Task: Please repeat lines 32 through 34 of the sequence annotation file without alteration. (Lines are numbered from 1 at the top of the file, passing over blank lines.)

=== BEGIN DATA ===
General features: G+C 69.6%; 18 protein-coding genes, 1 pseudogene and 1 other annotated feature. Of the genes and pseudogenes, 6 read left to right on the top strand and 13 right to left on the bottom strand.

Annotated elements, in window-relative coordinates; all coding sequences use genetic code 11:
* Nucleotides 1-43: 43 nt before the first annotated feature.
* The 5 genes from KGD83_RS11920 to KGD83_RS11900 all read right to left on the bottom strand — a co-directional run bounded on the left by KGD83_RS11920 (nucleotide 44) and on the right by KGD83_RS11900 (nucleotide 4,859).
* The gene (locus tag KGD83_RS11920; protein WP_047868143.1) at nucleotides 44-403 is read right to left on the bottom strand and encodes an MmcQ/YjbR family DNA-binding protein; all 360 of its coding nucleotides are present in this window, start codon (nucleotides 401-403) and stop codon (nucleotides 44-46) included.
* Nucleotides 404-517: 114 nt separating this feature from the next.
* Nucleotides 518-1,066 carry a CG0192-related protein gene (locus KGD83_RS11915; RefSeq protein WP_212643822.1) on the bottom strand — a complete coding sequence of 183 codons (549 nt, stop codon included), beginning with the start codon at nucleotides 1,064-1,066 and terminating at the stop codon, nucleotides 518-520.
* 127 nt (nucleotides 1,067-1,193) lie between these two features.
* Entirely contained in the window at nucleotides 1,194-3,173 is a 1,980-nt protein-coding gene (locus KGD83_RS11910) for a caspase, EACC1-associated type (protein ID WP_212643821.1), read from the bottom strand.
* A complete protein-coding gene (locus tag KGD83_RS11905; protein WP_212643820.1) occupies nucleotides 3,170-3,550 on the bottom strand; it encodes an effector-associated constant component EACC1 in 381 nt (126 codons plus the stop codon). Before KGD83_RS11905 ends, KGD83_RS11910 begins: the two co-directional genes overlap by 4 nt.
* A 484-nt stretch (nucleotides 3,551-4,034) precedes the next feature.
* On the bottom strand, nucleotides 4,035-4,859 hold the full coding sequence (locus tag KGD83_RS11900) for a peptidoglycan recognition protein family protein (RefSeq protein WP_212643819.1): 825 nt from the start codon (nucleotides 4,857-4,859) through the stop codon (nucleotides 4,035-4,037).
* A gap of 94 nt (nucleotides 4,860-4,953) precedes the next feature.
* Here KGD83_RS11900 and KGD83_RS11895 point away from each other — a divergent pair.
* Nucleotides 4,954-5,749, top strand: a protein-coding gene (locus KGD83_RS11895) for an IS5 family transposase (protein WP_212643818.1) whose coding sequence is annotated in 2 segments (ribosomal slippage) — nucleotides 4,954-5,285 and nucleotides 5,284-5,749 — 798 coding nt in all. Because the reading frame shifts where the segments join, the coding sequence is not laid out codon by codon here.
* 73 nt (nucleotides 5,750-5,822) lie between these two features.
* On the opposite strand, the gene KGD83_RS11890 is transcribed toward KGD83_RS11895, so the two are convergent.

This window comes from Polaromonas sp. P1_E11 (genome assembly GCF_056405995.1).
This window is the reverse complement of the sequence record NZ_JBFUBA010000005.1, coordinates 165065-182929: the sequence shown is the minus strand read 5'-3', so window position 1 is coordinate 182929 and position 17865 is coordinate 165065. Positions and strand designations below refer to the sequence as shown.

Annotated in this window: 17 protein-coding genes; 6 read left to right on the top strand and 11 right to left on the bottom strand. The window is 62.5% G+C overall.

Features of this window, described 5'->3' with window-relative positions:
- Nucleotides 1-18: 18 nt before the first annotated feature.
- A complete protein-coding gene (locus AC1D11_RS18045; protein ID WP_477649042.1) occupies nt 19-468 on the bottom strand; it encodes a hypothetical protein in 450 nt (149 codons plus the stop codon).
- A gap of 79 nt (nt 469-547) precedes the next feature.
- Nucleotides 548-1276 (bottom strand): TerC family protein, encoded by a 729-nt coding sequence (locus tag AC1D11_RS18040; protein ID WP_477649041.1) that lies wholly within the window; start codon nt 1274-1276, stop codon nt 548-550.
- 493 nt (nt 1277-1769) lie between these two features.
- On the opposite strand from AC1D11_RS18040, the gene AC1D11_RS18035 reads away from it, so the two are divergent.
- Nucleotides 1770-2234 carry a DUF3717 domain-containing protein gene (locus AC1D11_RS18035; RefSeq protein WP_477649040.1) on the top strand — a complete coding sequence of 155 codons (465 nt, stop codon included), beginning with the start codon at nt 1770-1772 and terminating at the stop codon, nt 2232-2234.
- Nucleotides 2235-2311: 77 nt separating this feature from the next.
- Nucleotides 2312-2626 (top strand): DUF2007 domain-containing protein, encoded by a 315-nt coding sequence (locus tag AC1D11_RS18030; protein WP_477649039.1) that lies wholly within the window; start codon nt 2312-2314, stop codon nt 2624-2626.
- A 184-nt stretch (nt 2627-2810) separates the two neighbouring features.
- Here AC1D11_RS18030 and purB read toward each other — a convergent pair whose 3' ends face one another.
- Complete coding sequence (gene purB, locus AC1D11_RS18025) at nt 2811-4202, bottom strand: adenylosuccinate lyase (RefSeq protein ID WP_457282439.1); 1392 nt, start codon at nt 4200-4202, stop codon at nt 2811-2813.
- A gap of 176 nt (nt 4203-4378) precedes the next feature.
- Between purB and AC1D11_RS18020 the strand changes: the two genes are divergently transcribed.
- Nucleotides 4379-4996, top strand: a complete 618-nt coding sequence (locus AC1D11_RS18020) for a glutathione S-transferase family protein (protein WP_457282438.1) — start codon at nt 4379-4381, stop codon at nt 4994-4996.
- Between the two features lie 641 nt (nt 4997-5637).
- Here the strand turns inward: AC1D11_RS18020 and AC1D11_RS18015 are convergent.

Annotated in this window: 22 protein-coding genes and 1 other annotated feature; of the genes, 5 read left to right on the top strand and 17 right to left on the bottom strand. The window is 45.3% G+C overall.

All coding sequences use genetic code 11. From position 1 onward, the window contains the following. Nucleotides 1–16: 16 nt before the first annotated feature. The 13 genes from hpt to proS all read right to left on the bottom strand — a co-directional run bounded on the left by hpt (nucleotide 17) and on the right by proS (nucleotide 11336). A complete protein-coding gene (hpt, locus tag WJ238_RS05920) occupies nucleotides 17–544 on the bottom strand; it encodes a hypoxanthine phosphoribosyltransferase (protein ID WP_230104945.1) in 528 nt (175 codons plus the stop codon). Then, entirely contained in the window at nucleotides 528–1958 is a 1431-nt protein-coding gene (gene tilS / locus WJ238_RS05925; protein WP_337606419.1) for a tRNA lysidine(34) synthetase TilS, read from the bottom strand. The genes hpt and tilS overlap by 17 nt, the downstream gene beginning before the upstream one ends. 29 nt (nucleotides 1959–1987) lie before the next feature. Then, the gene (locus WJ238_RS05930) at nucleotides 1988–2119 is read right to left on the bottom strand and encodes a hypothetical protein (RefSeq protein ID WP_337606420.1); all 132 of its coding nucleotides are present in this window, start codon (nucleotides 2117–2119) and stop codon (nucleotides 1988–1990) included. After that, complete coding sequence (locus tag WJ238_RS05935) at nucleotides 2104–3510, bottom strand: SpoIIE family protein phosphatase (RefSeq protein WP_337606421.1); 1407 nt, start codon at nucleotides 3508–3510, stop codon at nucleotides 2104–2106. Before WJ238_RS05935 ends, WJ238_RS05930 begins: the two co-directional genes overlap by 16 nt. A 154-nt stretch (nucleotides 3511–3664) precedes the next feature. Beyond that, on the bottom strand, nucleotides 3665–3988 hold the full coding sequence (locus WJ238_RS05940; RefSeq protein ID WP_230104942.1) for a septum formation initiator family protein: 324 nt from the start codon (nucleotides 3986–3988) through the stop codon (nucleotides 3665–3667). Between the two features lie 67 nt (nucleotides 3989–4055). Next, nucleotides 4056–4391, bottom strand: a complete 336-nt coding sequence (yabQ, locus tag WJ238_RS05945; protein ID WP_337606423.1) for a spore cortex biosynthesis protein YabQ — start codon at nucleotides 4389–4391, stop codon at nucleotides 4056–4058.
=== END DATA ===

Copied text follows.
- Here AC1D11_RS18030 and purB read toward each other — a convergent pair whose 3' ends face one another.
- Complete coding sequence (gene purB, locus AC1D11_RS18025) at nt 2811-4202, bottom strand: adenylosuccinate lyase (RefSeq protein ID WP_457282439.1); 1392 nt, start codon at nt 4200-4202, stop codon at nt 2811-2813.
- A gap of 176 nt (nt 4203-4378) precedes the next feature.